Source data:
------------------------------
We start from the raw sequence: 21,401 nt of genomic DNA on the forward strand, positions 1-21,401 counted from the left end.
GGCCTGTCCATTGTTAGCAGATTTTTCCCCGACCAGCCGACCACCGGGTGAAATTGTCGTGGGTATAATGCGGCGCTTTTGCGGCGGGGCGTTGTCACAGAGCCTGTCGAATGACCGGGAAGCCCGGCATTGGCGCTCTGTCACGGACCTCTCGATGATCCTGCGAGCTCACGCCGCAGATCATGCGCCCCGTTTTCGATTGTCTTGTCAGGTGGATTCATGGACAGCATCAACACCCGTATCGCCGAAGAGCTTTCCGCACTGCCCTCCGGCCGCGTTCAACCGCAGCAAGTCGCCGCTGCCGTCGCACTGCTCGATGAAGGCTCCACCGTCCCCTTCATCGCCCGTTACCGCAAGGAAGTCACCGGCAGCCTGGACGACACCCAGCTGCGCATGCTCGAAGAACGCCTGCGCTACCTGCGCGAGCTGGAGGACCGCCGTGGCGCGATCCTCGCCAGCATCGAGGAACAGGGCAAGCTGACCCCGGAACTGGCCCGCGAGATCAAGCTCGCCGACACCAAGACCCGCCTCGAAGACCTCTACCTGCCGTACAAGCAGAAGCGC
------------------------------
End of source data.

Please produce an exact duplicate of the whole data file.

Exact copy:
We start from the raw sequence: 21,401 nt of genomic DNA on the forward strand, positions 1-21,401 counted from the left end.
GGCCTGTCCATTGTTAGCAGATTTTTCCCCGACCAGCCGACCACCGGGTGAAATTGTCGTGGGTATAATGCGGCGCTTTTGCGGCGGGGCGTTGTCACAGAGCCTGTCGAATGACCGGGAAGCCCGGCATTGGCGCTCTGTCACGGACCTCTCGATGATCCTGCGAGCTCACGCCGCAGATCATGCGCCCCGTTTTCGATTGTCTTGTCAGGTGGATTCATGGACAGCATCAACACCCGTATCGCCGAAGAGCTTTCCGCACTGCCCTCCGGCCGCGTTCAACCGCAGCAAGTCGCCGCTGCCGTCGCACTGCTCGATGAAGGCTCCACCGTCCCCTTCATCGCCCGTTACCGCAAGGAAGTCACCGGCAGCCTGGACGACACCCAGCTGCGCATGCTCGAAGAACGCCTGCGCTACCTGCGCGAGCTGGAGGACCGCCGTGGCGCGATCCTCGCCAGCATCGAGGAACAGGGCAAGCTGACCCCGGAACTGGCCCGCGAGATCAAGCTCGCCGACACCAAGACCCGCCTCGAAGACCTCTACCTGCCGTACAAGCAGAAGCGC